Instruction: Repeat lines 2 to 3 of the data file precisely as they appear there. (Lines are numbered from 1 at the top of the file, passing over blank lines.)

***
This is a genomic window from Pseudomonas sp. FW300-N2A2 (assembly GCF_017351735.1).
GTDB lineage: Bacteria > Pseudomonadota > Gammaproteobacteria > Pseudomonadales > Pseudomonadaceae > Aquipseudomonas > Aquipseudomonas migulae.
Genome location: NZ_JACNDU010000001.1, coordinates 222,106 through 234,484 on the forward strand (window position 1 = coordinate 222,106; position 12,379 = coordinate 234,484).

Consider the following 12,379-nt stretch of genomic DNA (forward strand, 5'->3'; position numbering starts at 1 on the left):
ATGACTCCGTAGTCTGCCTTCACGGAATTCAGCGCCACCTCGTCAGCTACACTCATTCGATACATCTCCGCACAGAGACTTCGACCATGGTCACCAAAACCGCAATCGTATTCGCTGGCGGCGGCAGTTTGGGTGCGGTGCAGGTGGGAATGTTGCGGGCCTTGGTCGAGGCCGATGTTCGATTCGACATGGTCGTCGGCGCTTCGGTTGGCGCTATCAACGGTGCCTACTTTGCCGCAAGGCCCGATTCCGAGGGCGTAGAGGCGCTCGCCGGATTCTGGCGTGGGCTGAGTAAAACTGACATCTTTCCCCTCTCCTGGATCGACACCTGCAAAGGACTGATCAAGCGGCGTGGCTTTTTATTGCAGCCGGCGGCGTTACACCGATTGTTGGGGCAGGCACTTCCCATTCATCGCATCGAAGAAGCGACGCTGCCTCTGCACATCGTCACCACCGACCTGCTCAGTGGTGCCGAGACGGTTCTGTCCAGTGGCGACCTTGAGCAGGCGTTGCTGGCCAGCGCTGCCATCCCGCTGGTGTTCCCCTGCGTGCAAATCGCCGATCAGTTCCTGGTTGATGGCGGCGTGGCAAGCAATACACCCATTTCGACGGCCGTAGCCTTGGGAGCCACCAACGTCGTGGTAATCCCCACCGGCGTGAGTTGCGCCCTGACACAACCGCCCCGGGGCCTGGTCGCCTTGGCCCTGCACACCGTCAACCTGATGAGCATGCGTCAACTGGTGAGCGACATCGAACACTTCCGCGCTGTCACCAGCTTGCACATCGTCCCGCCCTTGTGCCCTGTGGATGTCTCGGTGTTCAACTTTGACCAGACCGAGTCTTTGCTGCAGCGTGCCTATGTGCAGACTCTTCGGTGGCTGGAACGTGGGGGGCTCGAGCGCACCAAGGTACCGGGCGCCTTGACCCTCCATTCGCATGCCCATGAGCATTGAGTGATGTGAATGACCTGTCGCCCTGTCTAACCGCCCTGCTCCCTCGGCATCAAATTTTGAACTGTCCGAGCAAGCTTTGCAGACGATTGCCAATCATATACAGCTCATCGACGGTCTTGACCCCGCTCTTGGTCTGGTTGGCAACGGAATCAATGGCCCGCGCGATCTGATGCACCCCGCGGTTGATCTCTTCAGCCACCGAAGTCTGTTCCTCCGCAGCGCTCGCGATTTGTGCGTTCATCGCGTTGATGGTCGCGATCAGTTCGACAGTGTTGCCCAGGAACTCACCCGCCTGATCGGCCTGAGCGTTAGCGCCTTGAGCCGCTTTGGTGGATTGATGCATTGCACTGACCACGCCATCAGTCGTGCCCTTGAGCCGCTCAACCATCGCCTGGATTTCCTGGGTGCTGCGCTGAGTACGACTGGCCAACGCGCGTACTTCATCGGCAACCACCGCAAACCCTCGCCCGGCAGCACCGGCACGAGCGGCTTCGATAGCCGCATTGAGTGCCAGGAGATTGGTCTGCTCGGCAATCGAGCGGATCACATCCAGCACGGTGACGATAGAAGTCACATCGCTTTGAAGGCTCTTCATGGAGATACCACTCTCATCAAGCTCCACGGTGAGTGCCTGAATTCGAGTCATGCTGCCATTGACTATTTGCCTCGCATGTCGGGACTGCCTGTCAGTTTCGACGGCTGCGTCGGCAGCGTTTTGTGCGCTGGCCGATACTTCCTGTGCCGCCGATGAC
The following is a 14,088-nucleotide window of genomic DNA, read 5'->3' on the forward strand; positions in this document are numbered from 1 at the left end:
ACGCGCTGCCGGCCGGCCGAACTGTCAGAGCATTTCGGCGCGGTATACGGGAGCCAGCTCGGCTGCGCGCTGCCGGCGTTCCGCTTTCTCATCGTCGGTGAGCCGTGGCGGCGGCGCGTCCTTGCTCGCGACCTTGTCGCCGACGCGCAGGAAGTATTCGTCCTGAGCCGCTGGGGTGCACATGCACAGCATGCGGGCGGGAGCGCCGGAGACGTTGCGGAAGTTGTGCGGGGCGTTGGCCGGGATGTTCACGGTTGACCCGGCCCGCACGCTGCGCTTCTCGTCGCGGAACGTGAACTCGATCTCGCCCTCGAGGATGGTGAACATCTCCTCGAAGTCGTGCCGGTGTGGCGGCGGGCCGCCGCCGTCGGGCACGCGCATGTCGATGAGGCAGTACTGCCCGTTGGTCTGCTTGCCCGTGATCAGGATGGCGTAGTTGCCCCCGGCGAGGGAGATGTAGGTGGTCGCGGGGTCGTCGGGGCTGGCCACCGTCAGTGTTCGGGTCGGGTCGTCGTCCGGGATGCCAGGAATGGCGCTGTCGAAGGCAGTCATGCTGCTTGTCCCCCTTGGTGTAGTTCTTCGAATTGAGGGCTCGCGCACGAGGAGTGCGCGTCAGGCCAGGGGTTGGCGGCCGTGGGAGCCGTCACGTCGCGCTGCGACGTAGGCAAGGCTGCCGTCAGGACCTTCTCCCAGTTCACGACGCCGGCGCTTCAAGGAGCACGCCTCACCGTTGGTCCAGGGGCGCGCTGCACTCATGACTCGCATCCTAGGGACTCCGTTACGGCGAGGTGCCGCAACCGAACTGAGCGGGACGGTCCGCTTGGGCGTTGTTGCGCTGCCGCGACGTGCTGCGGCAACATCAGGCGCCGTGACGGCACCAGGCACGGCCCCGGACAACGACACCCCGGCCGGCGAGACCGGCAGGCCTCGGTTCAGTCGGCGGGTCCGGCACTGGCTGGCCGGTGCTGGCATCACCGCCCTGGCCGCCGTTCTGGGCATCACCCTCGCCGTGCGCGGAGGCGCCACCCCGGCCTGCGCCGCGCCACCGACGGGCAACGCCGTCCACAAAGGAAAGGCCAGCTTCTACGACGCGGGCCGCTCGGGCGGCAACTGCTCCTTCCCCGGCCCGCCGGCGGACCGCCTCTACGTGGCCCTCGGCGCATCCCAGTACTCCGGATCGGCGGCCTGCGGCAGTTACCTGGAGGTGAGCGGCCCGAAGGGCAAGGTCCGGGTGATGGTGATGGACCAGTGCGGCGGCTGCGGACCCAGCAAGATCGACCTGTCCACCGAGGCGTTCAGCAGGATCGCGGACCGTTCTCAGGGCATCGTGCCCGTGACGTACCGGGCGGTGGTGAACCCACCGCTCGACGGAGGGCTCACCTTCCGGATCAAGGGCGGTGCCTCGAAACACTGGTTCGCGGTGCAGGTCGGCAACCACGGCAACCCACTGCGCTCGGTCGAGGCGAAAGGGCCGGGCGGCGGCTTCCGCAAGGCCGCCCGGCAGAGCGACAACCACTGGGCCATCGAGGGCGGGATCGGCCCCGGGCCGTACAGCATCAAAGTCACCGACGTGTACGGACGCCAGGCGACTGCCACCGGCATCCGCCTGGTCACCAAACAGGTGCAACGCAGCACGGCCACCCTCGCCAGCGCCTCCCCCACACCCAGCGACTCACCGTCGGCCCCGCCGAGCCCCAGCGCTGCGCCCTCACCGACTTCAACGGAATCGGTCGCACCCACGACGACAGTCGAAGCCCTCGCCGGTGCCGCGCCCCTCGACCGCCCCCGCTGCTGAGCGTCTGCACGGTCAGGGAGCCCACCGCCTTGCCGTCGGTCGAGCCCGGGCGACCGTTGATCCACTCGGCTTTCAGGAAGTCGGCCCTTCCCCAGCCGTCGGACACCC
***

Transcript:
GTDB lineage: Bacteria > Pseudomonadota > Gammaproteobacteria > Pseudomonadales > Pseudomonadaceae > Aquipseudomonas > Aquipseudomonas migulae.
Genome location: NZ_JACNDU010000001.1, coordinates 222,106 through 234,484 on the forward strand (window position 1 = coordinate 222,106; position 12,379 = coordinate 234,484).